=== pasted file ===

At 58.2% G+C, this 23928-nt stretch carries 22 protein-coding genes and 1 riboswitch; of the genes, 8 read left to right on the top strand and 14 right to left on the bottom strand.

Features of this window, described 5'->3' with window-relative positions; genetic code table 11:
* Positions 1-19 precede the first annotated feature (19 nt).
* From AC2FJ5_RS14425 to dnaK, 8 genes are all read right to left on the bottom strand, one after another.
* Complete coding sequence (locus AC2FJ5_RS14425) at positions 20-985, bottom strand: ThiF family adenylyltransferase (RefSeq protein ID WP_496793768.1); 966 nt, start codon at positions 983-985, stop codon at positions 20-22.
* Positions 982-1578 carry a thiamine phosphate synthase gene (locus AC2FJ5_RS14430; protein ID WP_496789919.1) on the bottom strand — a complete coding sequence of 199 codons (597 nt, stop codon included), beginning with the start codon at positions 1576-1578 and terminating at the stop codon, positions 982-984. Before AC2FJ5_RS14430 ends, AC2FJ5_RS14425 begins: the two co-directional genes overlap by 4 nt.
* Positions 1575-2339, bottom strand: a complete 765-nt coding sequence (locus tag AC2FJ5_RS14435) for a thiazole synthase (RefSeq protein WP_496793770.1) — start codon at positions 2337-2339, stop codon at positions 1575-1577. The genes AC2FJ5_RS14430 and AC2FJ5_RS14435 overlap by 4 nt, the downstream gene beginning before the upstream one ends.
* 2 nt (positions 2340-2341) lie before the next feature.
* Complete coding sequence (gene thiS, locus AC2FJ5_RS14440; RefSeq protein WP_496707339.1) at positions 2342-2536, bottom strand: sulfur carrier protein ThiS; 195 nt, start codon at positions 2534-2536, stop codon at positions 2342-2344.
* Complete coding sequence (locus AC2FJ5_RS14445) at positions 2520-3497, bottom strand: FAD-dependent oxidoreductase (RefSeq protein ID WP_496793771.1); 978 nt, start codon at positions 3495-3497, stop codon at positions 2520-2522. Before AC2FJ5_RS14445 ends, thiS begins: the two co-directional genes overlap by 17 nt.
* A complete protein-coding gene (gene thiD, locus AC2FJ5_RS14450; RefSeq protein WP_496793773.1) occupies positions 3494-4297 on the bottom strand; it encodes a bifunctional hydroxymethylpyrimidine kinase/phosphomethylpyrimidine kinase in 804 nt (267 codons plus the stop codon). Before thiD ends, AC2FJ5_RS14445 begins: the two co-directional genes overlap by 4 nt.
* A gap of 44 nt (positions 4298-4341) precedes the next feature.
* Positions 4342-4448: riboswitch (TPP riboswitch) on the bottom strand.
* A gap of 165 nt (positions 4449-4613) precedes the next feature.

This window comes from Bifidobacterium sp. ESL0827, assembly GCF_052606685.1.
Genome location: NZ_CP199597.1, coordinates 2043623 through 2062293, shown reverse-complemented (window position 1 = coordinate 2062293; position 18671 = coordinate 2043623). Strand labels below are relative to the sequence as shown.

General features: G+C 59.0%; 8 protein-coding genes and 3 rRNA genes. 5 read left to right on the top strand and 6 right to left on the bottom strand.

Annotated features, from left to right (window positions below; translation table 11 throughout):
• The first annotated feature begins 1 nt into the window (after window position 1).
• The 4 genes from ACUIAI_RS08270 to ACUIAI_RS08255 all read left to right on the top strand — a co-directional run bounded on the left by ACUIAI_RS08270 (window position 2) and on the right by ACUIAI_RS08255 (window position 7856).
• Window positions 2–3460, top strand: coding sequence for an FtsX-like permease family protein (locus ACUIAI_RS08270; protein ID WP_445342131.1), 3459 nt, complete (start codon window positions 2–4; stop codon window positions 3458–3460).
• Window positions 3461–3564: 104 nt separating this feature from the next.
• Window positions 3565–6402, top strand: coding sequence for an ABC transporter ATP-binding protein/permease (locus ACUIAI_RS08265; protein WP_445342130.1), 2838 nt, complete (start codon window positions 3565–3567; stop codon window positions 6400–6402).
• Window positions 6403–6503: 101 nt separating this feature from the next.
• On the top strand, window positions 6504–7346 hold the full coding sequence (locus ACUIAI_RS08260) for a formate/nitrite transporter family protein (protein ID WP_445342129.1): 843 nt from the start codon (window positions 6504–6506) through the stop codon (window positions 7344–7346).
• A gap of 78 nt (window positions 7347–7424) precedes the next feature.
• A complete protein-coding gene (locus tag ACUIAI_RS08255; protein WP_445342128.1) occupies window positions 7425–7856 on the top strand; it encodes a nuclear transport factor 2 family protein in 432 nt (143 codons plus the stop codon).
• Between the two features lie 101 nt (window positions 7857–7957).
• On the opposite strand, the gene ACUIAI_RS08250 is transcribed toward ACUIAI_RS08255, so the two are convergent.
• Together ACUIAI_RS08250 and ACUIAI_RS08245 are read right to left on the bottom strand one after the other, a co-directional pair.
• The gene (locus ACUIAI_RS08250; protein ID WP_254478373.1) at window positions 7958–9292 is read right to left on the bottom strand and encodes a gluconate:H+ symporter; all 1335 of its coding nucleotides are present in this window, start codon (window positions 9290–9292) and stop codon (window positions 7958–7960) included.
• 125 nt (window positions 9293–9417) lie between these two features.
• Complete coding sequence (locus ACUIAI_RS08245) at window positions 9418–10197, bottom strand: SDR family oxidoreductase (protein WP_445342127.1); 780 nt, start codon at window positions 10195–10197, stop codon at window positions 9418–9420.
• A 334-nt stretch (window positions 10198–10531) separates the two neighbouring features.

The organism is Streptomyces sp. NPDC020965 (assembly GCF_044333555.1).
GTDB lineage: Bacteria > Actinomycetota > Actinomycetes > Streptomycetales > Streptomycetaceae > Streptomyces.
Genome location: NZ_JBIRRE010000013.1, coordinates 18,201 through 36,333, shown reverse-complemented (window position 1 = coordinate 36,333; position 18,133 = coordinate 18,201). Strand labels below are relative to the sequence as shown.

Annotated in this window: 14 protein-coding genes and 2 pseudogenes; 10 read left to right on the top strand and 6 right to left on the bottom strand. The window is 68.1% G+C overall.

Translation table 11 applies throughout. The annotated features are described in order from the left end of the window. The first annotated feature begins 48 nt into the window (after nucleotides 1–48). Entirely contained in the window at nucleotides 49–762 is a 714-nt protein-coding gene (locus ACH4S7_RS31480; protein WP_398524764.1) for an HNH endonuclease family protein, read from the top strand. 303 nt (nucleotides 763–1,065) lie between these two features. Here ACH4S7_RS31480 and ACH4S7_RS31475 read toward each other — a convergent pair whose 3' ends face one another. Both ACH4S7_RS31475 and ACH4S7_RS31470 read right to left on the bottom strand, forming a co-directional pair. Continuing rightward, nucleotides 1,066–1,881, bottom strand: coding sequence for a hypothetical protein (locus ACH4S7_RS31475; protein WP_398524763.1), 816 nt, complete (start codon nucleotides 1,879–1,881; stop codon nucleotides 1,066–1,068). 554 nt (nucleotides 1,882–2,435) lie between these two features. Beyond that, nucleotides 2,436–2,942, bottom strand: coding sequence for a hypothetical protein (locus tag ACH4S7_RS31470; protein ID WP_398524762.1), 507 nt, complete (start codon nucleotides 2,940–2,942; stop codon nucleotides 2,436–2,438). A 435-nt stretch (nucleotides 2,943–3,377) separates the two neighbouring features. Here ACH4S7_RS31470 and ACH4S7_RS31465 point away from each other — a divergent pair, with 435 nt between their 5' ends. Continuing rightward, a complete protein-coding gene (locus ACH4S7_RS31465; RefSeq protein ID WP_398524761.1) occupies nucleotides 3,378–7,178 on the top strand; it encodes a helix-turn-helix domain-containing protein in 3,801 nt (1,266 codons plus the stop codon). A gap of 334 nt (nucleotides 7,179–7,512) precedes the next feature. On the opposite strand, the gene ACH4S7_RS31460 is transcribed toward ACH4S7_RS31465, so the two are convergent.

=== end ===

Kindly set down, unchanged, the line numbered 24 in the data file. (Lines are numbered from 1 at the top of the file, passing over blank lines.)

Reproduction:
• Window positions 6403–6503: 101 nt separating this feature from the next.